I wish I could remember the specific article by Richard Ryan in Black Belt Magazine that discussed this, but here goes anyway...
Are any of you familiar with the basic forearm shield defense espoused by JKD instructor Richard Ryan?
About 6 months ago I started incporating the shield defense into my inconsistent practice. After years of conditioning different defensive strategies, I have found that the shield defense has all but taken over my defensive strategy in under 6 months. It just feels so natural and effective. Gone are my days of Pak Sao and Tan Sao =) Now when someone throws a playful attack my way I find myself moving into a shield defense before I even have time to think about it, and rarely does anything penetrate.
As I practice it, the forearm shield basically consists of both arms brought in front of the chest at about a 45 degree angle. There are four primary applications of this as follows. Note that this defense still adheres to the principles of sensitivity, economy of motion and redirection...you should not meet force with force.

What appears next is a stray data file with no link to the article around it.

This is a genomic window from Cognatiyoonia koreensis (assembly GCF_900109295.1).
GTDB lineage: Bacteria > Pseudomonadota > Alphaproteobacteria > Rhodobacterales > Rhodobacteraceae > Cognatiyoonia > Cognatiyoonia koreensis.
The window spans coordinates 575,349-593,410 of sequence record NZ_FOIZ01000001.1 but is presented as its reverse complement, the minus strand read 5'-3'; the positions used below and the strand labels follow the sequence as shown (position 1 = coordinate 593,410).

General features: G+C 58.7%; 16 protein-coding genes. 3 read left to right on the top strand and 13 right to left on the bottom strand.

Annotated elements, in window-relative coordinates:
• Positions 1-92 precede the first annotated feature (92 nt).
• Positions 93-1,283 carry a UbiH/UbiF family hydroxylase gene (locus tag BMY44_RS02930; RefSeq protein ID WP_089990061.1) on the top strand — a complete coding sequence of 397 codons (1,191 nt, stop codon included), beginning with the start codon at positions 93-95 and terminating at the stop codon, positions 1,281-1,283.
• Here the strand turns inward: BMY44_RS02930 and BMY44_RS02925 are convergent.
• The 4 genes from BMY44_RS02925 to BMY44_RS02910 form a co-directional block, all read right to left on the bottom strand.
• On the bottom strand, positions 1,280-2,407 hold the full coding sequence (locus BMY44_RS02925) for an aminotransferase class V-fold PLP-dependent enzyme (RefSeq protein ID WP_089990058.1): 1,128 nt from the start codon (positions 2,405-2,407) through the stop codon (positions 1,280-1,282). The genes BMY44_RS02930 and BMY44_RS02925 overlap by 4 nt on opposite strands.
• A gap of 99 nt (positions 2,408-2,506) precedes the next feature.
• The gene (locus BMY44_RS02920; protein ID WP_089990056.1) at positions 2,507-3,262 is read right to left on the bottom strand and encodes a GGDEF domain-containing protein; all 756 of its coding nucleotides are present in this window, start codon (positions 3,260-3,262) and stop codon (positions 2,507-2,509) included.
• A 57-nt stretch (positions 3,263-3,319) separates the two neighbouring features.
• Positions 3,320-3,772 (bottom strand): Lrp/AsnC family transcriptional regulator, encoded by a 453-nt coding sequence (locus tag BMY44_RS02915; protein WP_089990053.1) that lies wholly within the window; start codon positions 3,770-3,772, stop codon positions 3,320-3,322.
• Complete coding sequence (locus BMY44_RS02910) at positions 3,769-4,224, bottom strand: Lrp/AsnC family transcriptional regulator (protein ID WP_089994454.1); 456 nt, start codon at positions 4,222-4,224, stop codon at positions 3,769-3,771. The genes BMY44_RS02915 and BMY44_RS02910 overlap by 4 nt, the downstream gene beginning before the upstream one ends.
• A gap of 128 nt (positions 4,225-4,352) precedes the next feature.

1. For a circling attack like a hook punch or haymaker, your forearms thrust into the bicep or forearm of the attacking hand. This operates like a stop hit but keeps you covered if you screw up.
2. For straight punches that need to be parried you can redirect with your fore arms or simply use the appropriate arm to throw a sweeping elbow to intercept and redirect the attacking arm.
3. You can drop one of your forearms to cover your ribs / kidneys much like a boxer does.
4. When it really hits the fan you can drop your body, cover your face and torso and move in and through their defenses.
Not sure how safe this would be against weapon (especially knife) attacks, but then I believe in simultaneous attack and defense, so it isn't like I would just sit back and try to defend over and over again